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A knotty problem

If a tie is a politician's sartorial semaphore, Gordon Brown and Alistair Darling are clearly in a t

Ties have always been important as sartorial semaphor: in terms of power for square inch, the tie, born in 1640, is king. But since the demise of the waistcoat some 40 years ago, the tie remains almost the only bit of visual subversion open to a man. (Shoes can serve this purpose, too, but ties matter more for men in the public eye since the camera seldom focuses on footwear.) David Cameron wears his collars half a size too big, the opposite of Brown, who seems to wear his half a size too small (though, in fact, that's the effect of his short neck). Cameron's ties never show even a tiny glimpse of top button; they make him look like a lost schoolboy compared with Brown's busting-out-of-his-shirt Minotaur. But of the top UK politicians, no one wears a tie as badly as George Osborne. His tie-knots are mean-looking and his choice of colours completely wrong. He favours silver grey, which is a fine look in a kitchen unit but just cold fish next to a man's face. (No UK politician looks better in a tie than Jack Straw, but who sees him these days?)

Barack Obama wears ties beautifully. Part of his secret is genetic - he has a long neck. Part is know-how - Obama does use the four-in-hand tie knot, the most popular way of tying a tie in the western world (though there are only four methods in popular use). But this is a mean knot: it's hard to get right, not least because it ends up asymmetrical and pinched-looking. But crucially, Obama also uses the half Windsor knot, not the full Windsor - and this is an important distinction, for the full Windsor is an opulent, excessive, showy-off knot, beloved of the unscrupulous bankers who have made off with our money. Instead, the half Windsor shows flair, restraint and confidence, although, despite its name, it is 75 per cent the size of its full equivalent. It's a very balanced, symmetrical knot, but it does involve an extra turn of the tie, and it is amazing how many men just can't seem to be bothered with that extra hand flick. The other tie-knot, in case you're wondering, is the oriental.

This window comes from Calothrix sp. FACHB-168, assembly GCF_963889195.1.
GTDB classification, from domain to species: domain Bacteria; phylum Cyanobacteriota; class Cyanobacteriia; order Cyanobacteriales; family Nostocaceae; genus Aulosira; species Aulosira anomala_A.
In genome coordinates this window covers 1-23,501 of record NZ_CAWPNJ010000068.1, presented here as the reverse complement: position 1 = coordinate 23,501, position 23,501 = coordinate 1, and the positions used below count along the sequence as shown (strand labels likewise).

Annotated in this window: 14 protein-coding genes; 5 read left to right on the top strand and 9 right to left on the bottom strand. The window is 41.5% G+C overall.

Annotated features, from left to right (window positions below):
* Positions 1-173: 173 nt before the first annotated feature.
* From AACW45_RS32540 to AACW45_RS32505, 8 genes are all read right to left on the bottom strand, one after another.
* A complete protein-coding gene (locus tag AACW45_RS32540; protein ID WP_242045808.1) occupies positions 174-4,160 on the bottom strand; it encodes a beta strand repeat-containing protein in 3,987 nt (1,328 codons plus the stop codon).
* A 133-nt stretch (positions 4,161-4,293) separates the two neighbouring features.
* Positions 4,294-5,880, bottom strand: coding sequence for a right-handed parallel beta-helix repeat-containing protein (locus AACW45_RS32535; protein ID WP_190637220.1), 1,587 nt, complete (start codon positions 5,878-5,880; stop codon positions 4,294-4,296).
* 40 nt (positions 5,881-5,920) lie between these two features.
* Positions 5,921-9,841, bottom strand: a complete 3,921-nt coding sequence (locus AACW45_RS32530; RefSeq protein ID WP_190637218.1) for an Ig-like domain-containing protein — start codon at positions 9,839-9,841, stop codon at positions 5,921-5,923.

Cameron’s ties never show even a tiny glimpse of top button; they make him look like a lost schoolboy

Even Obama isn't perfect. He has been known to spill food on his tie. However, he has a personal assistant called Mr Love who spot cleans it for him with a Tide instant stain-remover pen. Obama's tie-wearing prowess has caused the US press to do something it rarely does: comment on a politician's dress. Just this past week, the Chicago papers were all abuzz about his ties. What colours he favours (the blue spectrum with the odd nod to reds, but not that super-bright red of cheap, quick-hung steaks) and how it's had a huge impact, apparently, on tie sales. Whereas just a few months ago, here in the UK, we were saying tie sales were down and that ties were dead, over, finished with. Rubbish, of course: the tie, like the shirt, has withstood hundreds of years of change - it's going nowhere.

There is another thing Obama does really well. He doesn't wear a tie with confidence. Almost all politicians look panicked without their ties and, therefore, you notice their absence. With Obama, he so owns his look that you could be staring at him for fully 40 seconds before you realise his tie is off, probably neatly coiled for safe keeping in Mr Love's pocket.

Annalisa Barbieri was in fashion PR for five years before going to the Observer to be fashion assistant. She has worked for the Evening Standard and the Times and was one of the fashion editors on the Independent on Sunday for five years, where she wrote the Dear Annie column. She was fishing correspondent of the Independent from 1997-2004.

This article first appeared in the 01 December 2008 issue of the New Statesman, How safe is your job?